Japanese knives come in a range of sizes, even within the same style of knives. For example, the blade length of a Gyuto can vary from 8.2-inches (210mm) to 10.6-inches (270mm).
Smaller stature people with smaller hands commonly prefer a shorter knife. A longer blade in the hands of such a person will feel unwieldy. Conversely, taller people with larger hands prefer a knife with a longer blade, as the shorter length does not offer the same agility.
If you are uncertain which length to choose, a length somewhere in the middle of the range is a good place to start.
You can also examine your current knives and evaluate which length blade you feel more comfortable and confident using. This will give you a good estimate of the right blade length for your build.
What Handle Shape Should You Choose In A Japanese Knife?
If you are looking for a traditional Japanese knife, you should choose a knife with a traditional handle. Many Japanese knife manufacturers have produced knives with western-style handles.
This takes away some of the lightness of the handle and consequently the agility of the blade. The traditional handle style on a Japanese knife is a Wa handle.
The Wa-style handle is the best handle design to select for your first Japanese knife. The blades are designed to work with this handle style to produce the correct balance and hand position for using the knife for its intended purpose. Western-style handles change your posture on the knife.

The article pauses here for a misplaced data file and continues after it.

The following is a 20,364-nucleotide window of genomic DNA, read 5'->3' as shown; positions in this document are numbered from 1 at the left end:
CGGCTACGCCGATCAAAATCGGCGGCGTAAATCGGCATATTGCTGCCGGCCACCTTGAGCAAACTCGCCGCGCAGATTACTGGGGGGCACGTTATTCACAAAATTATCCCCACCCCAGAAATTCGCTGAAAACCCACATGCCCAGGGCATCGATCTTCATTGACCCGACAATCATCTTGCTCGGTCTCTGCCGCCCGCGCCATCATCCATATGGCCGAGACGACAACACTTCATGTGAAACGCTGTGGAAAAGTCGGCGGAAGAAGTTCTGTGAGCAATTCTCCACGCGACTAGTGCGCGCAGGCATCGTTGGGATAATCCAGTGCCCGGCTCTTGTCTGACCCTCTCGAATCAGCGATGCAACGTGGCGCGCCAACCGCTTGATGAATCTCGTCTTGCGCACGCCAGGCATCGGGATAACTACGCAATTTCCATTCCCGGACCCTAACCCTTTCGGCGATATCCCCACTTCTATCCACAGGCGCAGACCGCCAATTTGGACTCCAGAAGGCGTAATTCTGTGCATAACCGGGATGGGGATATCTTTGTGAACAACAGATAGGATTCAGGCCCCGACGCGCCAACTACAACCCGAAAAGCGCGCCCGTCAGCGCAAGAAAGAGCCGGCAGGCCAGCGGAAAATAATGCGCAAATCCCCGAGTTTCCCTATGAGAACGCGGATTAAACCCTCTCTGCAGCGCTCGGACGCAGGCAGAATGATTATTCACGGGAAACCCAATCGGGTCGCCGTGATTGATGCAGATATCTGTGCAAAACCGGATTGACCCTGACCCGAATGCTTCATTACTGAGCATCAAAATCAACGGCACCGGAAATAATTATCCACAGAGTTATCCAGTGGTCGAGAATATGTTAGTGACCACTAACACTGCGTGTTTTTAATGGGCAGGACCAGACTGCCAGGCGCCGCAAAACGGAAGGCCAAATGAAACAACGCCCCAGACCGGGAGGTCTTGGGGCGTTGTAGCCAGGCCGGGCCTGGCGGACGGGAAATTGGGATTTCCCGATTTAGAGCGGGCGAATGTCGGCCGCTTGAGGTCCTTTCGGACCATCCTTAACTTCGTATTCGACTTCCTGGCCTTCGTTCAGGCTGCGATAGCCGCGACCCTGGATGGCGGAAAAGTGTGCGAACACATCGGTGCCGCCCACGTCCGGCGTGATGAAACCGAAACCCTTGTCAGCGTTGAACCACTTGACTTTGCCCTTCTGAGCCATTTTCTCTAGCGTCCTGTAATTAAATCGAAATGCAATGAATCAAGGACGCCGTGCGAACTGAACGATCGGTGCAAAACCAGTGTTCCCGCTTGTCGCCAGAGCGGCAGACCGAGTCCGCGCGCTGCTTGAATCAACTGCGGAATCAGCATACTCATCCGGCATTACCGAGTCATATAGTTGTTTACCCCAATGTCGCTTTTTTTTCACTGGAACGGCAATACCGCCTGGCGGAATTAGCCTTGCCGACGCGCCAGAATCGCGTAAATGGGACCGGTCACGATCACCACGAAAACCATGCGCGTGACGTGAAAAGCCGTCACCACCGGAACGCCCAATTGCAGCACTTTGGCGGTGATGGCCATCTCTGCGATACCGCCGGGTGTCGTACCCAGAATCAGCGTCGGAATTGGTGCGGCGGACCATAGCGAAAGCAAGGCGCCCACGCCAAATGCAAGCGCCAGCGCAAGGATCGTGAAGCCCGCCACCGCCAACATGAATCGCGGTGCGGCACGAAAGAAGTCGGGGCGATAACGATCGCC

A Wa handle is narrower than a western-style knife handle and is often wider and the base of the handle, tapering slightly towards the blade.
The cross-section of the handle is generally oval, D-shaped, or octagonal. The handles are mostly made from wood, and the tang of the blade does not extend all the way down the length of the handle.
This produces a lighter overall feel to the handle and a balance that is focused towards the blade. It also makes it easier to adjust your grip forward or back on the handle or pinch up on the blade for different tasks with the knife.
TIP: did you know you can replace the handle of your Japanese knife if needed? Yes, it is possible in most cases. Check out the step-by-step guide on how to do it in the article below:
How Do You Know If A Japanese Knife Is Good?
With the variety of knives available on the market, many claiming to be Japanese knives, it is difficult to tell the difference between genuine and fake.
We have some pointers that will help you separate the junk from the genuine.
|1. No country of origin||If the packaging does not say “Made In Japan,” you should take a closer look, as this is an indicator it may not be genuine.|
|2. No town or region of origin||Japanese people are a proud nation that values hard work and quality products. Consequently, knife makers will often place the name of the region, town, and even the village where the knife was made.|
|3. No mention of the steel type||If the steel type is not mentioned, or the type of steel used and cladding and the steel used as the core, you should be wary of the product. Core steel is important in the manufacture of Japanese knives, so the manufacturer should always mention the core steel type in the documentation.|
|4. Damascus steel||Traditional Japanese knives are not made from Damascus steel. Some Japanese manufacturers have started producing Damascus steel knives because of their appeal, especially in the western world.|
|5. Hugely discounted pricing||Products that are discounted 75 to 90% off the normal sale price are a warning flag you should take note of. No genuine Japanese knife can be discounted this much.|
|6. Limited time offers||Any marketing gimmick that is trying to instill a sense of urgency for you to make a purchase by limiting the time of the offer or the limited quantity of items should be approached with caution.|
|7. Claims that the knife will never dull||All knives will become dull and require sharpening. A manufacturer claiming their knives will never become dull is deceptive marketing, and you should be wary of the product.|